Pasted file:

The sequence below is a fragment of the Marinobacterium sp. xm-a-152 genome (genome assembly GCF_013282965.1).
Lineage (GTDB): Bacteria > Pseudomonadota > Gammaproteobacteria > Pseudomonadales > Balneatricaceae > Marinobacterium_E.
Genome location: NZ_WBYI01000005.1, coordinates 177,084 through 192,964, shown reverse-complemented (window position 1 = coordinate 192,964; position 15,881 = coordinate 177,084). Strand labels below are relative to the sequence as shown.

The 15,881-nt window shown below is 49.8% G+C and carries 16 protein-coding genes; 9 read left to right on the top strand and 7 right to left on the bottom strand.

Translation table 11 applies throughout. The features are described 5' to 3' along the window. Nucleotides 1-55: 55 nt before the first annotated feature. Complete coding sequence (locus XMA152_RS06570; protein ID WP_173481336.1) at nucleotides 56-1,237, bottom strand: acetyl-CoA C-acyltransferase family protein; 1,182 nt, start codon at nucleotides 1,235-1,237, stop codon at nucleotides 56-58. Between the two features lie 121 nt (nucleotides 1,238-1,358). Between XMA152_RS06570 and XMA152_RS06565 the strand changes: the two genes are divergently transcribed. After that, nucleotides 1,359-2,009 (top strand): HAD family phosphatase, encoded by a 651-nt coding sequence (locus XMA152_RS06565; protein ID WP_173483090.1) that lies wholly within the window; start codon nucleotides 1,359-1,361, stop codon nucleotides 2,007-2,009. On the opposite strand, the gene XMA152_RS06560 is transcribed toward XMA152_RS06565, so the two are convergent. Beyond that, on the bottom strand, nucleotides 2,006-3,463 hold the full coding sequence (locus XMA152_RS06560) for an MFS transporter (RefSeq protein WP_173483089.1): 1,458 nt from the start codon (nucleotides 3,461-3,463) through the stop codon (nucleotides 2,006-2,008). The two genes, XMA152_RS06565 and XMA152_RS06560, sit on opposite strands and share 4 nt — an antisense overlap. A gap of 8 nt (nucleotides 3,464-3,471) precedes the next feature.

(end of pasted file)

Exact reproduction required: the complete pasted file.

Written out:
The sequence below is a fragment of the Marinobacterium sp. xm-a-152 genome (genome assembly GCF_013282965.1).
Lineage (GTDB): Bacteria > Pseudomonadota > Gammaproteobacteria > Pseudomonadales > Balneatricaceae > Marinobacterium_E.
Genome location: NZ_WBYI01000005.1, coordinates 177,084 through 192,964, shown reverse-complemented (window position 1 = coordinate 192,964; position 15,881 = coordinate 177,084). Strand labels below are relative to the sequence as shown.

The 15,881-nt window shown below is 49.8% G+C and carries 16 protein-coding genes; 9 read left to right on the top strand and 7 right to left on the bottom strand.

Translation table 11 applies throughout. The features are described 5' to 3' along the window. Nucleotides 1-55: 55 nt before the first annotated feature. Complete coding sequence (locus XMA152_RS06570; protein ID WP_173481336.1) at nucleotides 56-1,237, bottom strand: acetyl-CoA C-acyltransferase family protein; 1,182 nt, start codon at nucleotides 1,235-1,237, stop codon at nucleotides 56-58. Between the two features lie 121 nt (nucleotides 1,238-1,358). Between XMA152_RS06570 and XMA152_RS06565 the strand changes: the two genes are divergently transcribed. After that, nucleotides 1,359-2,009 (top strand): HAD family phosphatase, encoded by a 651-nt coding sequence (locus XMA152_RS06565; protein ID WP_173483090.1) that lies wholly within the window; start codon nucleotides 1,359-1,361, stop codon nucleotides 2,007-2,009. On the opposite strand, the gene XMA152_RS06560 is transcribed toward XMA152_RS06565, so the two are convergent. Beyond that, on the bottom strand, nucleotides 2,006-3,463 hold the full coding sequence (locus XMA152_RS06560) for an MFS transporter (RefSeq protein WP_173483089.1): 1,458 nt from the start codon (nucleotides 3,461-3,463) through the stop codon (nucleotides 2,006-2,008). The two genes, XMA152_RS06565 and XMA152_RS06560, sit on opposite strands and share 4 nt — an antisense overlap. A gap of 8 nt (nucleotides 3,464-3,471) precedes the next feature.